1
$\begingroup$

Given a continuous random variable $X$ with conditional pdfs $$f_{X=x|Y=0}\qquad \text{and}\qquad f_{X=x|Y=1}$$ and the probability of a discrete random variable $Y$ as $P(Y=0)=0.1,P(Y=1)=0.9$, how can I compute the marginal density $f_X$? Is it perhaps $$0.1f_{X=x|Y=0}\qquad+\qquad0.9f_{X=x|Y=1}\qquad?$$ I have found some formulas but they don't apply to this case as there is one discrete and one continuous rv and also the joint density function is needed. Also, how can I compute the joint density function? All formulas I found needed one to compute the other.

$\endgroup$

2 Answers 2

2
$\begingroup$

We know that for any event $E$: $ \hspace{10pt} P(E) = P(E|Y=0)\cdot P(Y=0)+P(E|Y=1)\cdot P(Y=1) $

When $E$ is the event that $X\leq x$:
$$P(X\leq x) = P(X\leq x|Y=0)\cdot P(Y=0)+P(X\leq x|Y=1)\cdot P(Y=1) $$

That is, in terms of the CDF: $$F_X(x)=F_{X|Y=0}(x)\cdot P(Y=0) + F_{X|Y=1}(x)\cdot P(Y=1)$$

Differentiating wrt $x$ we obtain: $$f_X(x)=f_{X|Y=0}(x)\cdot P(Y=0) + f_{X|Y=1}(x)\cdot P(Y=1)$$

So yes, you are right!

$\endgroup$
1
$\begingroup$

As your question about the marginal distribution has already been answered, I'll address the joint density question.

This one is a bit subtle, because $X$ is continuous while $Y$ is discrete, so $(X, Y)$ is neither continuous nor discrete.

The interpretation of a joint density in this case is a function $f_{X, Y}$ such that, for any interval $(a, b) \subseteq \mathbf{R}$ and subset $I \subseteq \{0, 1\}$, we have that $$ \Pr(X \in (a, b), Y \in I) = \int_a^b \sum_{y\in I} f_{X, Y}(x, y)\, \mathrm{d}x. $$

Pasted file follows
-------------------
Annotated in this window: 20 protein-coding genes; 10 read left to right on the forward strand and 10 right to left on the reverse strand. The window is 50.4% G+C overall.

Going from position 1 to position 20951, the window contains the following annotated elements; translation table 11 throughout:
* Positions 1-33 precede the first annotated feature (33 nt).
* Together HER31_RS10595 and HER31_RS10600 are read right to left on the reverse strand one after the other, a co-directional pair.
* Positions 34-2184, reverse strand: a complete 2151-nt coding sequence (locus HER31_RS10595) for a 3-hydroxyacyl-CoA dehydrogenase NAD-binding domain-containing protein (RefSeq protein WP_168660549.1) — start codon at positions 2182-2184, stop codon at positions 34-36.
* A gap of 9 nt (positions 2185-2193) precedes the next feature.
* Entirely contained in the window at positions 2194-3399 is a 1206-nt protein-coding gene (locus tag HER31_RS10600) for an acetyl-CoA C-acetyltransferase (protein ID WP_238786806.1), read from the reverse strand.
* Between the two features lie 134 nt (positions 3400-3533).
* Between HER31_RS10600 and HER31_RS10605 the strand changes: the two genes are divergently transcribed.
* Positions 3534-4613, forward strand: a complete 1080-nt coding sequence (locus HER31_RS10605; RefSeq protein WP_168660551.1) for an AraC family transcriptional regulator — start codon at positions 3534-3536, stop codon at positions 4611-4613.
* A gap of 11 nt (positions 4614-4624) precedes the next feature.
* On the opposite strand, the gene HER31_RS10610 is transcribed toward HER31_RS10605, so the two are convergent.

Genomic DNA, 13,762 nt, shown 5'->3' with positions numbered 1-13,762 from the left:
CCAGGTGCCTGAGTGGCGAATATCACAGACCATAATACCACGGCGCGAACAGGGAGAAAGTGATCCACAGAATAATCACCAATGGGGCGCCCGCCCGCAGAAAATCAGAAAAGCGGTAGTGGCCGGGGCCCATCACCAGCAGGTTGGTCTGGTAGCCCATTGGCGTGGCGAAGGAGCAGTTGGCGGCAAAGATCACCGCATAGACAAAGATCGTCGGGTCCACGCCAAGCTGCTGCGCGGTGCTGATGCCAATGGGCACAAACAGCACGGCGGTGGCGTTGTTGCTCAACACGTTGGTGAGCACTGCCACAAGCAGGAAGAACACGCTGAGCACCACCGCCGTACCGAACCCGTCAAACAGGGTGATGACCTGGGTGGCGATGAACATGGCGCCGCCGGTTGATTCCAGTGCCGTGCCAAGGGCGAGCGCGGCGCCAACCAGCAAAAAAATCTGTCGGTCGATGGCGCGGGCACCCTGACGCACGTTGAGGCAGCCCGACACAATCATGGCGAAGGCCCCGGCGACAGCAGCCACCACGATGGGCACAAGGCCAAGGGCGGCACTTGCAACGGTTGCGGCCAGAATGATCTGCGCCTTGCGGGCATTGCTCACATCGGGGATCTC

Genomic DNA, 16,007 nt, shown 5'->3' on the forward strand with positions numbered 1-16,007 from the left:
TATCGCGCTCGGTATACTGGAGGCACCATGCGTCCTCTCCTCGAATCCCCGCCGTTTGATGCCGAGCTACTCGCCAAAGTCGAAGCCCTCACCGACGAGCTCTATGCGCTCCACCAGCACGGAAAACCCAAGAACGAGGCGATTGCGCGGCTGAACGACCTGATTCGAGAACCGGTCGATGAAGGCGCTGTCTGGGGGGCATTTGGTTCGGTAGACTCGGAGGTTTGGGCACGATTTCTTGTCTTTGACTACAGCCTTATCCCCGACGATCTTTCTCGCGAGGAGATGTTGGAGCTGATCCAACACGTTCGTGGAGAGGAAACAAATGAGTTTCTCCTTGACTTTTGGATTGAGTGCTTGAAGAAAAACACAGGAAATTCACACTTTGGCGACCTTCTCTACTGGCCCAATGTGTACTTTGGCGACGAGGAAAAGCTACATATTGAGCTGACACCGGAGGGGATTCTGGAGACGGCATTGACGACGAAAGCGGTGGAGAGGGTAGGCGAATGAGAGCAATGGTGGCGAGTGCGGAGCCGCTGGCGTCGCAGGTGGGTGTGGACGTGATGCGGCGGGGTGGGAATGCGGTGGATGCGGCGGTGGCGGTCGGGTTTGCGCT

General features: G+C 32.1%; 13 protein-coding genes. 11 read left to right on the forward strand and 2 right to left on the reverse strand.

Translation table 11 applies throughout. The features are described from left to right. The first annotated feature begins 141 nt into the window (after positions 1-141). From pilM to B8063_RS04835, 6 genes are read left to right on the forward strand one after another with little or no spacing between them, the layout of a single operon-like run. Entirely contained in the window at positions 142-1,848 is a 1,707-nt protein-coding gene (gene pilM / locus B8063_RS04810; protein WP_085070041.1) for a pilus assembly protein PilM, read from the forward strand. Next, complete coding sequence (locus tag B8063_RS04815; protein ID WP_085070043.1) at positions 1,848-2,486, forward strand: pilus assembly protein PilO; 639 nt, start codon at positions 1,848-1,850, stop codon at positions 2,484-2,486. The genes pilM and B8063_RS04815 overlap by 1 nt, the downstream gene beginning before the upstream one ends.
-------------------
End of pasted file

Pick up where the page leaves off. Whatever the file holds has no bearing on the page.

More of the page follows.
(if you've seen any measure theory, this states that $f_{X, Y}$ is the density with respect to the product of the Lebesgue measure on $\mathbf{R}$ and counting measure on $\{0, 1\}$).

Thus, we can compute \begin{align*} \Pr(X \in (a, b), Y = 0) &= \Pr(X \in (a, b)| Y = 0) \Pr(Y = 0) \\ &= \int_a^b \frac{1}{10} f_{X|Y=0}(x)\, \mathrm{d}x, \end{align*} and similarly \begin{align*} \Pr(X \in (a, b), Y = 1) = \int_a^b \frac{9}{10} f_{X|Y=1}(x)\, \mathrm{d}x. \end{align*}

Together, this allows us to write the joint density $$ f_{X, Y}(x, y) = \begin{cases} \frac{1}{10} f_{X|Y=0}(x) & \text{if } y = 0, \\ \frac{9}{10} f_{X|Y=1}(x) & \text{if } y = 1. \end{cases} $$

$\endgroup$

You must log in to answer this question.

Not the answer you're looking for? Browse other questions tagged .